Yes, seems like it's almost upon us. Oh, the plans, the dreams, the smell of hot leaves and burnt grass.
I've got a lot of work to do and as it always happens, this time of the year keeps me staring out the window. Very counterproductive, i must say.
During the past months i've been going through a learning process and it seems like the more i know the less i know. There's so much i don't know, so much i've just blasted my way through during these years and now it just seems like it was a big waste, not getting to learn each thing at its time.
If someone were to ask me, i'd say people shouldn't be [u]allowed[/u] to enter vocational learning facilities until they've gathered a few years' worth of life experience under their belts. Take this for example: when i was 18 i'd just finished year 12 of school and was preparing to enter UNATC - which is a film and theatre television university here in Romania. There were just 12 spots funded by the state, and 2 tax-paying spots.
The competition was not extremely high but it was there nonetheless and a thought kept popping up in my head. Would i rise up to the requirements of the exam, and worst, would i rise up to my own expectations? Sure, the expectations the exam contained were one thing, but were i to fail, would i fail at least with some dignity and be able to walk out of there with some self esteem? I mean, it was all i wanted, i never even considered applying to any other university. Other people my age were applying to 2-3 universities just to be sure they got in somewhere.
In any case, to make a long story short - i nailed it and ranked third in a year when very few girls were being admitted into the Image section from my university. Now things have changed but back then it was regarded differently.
There were all kinds of people taking the exam, and among them, as i would later find out, there was one who had already taken that exam 3 times. For what reason he had not been accepted before, i do not know. But later during the university years i grew to envy him. Throughout those three years he had been rejected, he had had time. Time enough to mature and grow to understand the world around him. He also grew to be very smug and rude and overall a person i would try to avoid talking to if at all possible. But i envied him - i wanted his extra three years because while i was schooled in what education was involved, socializing and understanding the wickedness and good in people was completely foreign to me. The only reference i had was my family, classmates who had so far been either neutral or nice toward me, and myself. Most of all i compared everyone i met with myself and thought that i behaved around them, how i would've wanted them to act towards me, everything would be good.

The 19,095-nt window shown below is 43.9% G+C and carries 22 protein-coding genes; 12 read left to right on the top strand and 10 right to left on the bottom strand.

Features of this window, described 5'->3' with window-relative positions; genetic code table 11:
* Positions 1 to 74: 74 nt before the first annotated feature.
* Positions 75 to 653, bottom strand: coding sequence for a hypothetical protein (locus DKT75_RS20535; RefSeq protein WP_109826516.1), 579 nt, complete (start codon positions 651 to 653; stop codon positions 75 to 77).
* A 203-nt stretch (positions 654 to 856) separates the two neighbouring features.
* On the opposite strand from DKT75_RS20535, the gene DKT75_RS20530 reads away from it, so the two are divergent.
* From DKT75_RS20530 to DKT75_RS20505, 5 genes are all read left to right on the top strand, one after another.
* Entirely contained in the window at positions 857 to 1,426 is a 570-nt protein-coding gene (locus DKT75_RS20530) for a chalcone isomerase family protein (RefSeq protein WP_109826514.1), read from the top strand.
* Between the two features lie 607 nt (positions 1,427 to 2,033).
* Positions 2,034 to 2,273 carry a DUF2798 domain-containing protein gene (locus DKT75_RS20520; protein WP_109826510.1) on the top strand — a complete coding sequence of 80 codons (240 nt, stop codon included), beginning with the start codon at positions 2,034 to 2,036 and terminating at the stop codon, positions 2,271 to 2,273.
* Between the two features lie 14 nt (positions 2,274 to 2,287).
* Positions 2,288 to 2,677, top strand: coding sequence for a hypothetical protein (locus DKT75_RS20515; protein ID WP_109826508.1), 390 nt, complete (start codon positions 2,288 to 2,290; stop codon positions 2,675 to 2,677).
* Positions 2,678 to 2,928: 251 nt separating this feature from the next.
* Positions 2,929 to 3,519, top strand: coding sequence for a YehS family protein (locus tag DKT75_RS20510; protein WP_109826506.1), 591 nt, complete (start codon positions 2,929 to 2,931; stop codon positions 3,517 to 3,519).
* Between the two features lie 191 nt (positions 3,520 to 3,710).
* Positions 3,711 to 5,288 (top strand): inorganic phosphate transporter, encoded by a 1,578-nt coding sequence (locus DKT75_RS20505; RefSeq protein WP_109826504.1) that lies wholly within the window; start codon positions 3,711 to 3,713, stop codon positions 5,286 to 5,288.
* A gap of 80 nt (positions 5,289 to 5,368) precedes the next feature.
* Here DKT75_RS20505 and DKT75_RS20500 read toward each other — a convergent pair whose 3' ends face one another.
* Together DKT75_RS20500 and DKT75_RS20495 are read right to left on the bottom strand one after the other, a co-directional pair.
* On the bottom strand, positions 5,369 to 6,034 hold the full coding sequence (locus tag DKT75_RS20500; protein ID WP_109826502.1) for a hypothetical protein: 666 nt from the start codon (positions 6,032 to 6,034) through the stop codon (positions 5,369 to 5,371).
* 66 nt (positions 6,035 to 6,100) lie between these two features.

That was my conclusion from a personal, and call it if you will, social point of view. Going back to where this started from, just so i drop the emo mushiness, there is also the aspect of learning. In school you might be assaulted by information thrown at you, just in case you might need it. After weeks, months and years of that bombardment it might be difficult to discern just exactly how much you are actually going to be using. To study something because you are told, and to study something because you know you are going to use it, are two very different things. And yes, i agree that education is possible even if you don't enrol in an institution. But to study everything and be extremely good in all the subjects offered to you on a silver platter at school is maddeningly impossible.
That's why i wanted the guy's three years. I could've realized what direction my life was going towards, just so i would've known how to focus and to be more selective with what i let into my head. I let too much in, and by too much i mean trying desperately to be good in something i [u]thought[/u] i wanted to acheive, and also the disappointment that followed. But it was not my own disappointment. It was my shame at disappointing others. My own personal wishes and desires had been pushed so far back i had not even realized it and by the time i was out of university i was miserable and not understanding why i felt so empty. Was i a failure? Did i do something wrong? For one year i was depressed. So depressed i could barely motivate myself to do anything. When you try to institutionalize a passion and make it wear harnesses and propellers and call it "professional", that is going to happen. But this can be avoided through taking a reasonable amount of time to get to know what the world actually means and most importantly, what you yourself want and need.
I think this is among the healthiest piece of advice someone could receive, and i also wished i somehow knew about it. Writing this felt somehow liberating. Burdening yourself with something you think you want (because it is adjacent to your goals) will only add years to your inner self, in the sense of making you feel older and tired (instead of wiser and more knowledgeable).
But to end this rant - i'm learning new things each day, it feels good and it has proven to be more fruitful (in every way) than i've ever imagined. Which is what i also wish you, reader.